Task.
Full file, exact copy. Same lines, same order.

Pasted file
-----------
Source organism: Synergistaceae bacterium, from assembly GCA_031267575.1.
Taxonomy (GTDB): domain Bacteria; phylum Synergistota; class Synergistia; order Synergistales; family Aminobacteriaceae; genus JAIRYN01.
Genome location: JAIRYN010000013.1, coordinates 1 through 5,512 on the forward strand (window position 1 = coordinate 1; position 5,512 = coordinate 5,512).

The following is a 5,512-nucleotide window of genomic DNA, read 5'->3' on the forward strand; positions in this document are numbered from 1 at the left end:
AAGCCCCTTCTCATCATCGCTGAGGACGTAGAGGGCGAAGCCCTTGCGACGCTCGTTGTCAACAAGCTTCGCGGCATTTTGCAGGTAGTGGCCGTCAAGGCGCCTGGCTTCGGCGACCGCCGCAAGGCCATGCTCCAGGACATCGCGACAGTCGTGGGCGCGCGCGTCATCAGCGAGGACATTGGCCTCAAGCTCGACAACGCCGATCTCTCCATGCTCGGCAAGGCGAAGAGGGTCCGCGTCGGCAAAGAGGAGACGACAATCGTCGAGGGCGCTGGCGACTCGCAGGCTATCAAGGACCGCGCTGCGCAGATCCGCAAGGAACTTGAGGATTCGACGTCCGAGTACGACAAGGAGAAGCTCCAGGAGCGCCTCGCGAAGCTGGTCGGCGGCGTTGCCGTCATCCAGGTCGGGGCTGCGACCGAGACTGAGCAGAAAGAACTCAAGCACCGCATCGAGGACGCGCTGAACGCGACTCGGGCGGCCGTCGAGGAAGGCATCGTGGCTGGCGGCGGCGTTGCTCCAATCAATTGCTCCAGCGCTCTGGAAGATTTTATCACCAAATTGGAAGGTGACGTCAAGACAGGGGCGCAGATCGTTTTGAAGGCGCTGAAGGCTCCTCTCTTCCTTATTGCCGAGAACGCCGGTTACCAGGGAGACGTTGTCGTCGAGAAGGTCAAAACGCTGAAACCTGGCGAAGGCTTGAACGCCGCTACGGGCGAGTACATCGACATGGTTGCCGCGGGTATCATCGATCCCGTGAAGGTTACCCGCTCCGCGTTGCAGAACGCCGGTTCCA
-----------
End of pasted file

Source organism: Synergistaceae bacterium, from assembly GCA_031267575.1.
Taxonomy (GTDB): domain Bacteria; phylum Synergistota; class Synergistia; order Synergistales; family Aminobacteriaceae; genus JAIRYN01.
Genome location: JAIRYN010000013.1, coordinates 1 through 5,512 on the forward strand (window position 1 = coordinate 1; position 5,512 = coordinate 5,512).

The following is a 5,512-nucleotide window of genomic DNA, read 5'->3' on the forward strand; positions in this document are numbered from 1 at the left end:
AAGCCCCTTCTCATCATCGCTGAGGACGTAGAGGGCGAAGCCCTTGCGACGCTCGTTGTCAACAAGCTTCGCGGCATTTTGCAGGTAGTGGCCGTCAAGGCGCCTGGCTTCGGCGACCGCCGCAAGGCCATGCTCCAGGACATCGCGACAGTCGTGGGCGCGCGCGTCATCAGCGAGGACATTGGCCTCAAGCTCGACAACGCCGATCTCTCCATGCTCGGCAAGGCGAAGAGGGTCCGCGTCGGCAAAGAGGAGACGACAATCGTCGAGGGCGCTGGCGACTCGCAGGCTATCAAGGACCGCGCTGCGCAGATCCGCAAGGAACTTGAGGATTCGACGTCCGAGTACGACAAGGAGAAGCTCCAGGAGCGCCTCGCGAAGCTGGTCGGCGGCGTTGCCGTCATCCAGGTCGGGGCTGCGACCGAGACTGAGCAGAAAGAACTCAAGCACCGCATCGAGGACGCGCTGAACGCGACTCGGGCGGCCGTCGAGGAAGGCATCGTGGCTGGCGGCGGCGTTGCTCCAATCAATTGCTCCAGCGCTCTGGAAGATTTTATCACCAAATTGGAAGGTGACGTCAAGACAGGGGCGCAGATCGTTTTGAAGGCGCTGAAGGCTCCTCTCTTCCTTATTGCCGAGAACGCCGGTTACCAGGGAGACGTTGTCGTCGAGAAGGTCAAAACGCTGAAACCTGGCGAAGGCTTGAACGCCGCTACGGGCGAGTACATCGACATGGTTGCCGCGGGTATCATCGATCCCGTGAAGGTTACCCGCTCCGCGTTGCAGAACGCCGGTTCCA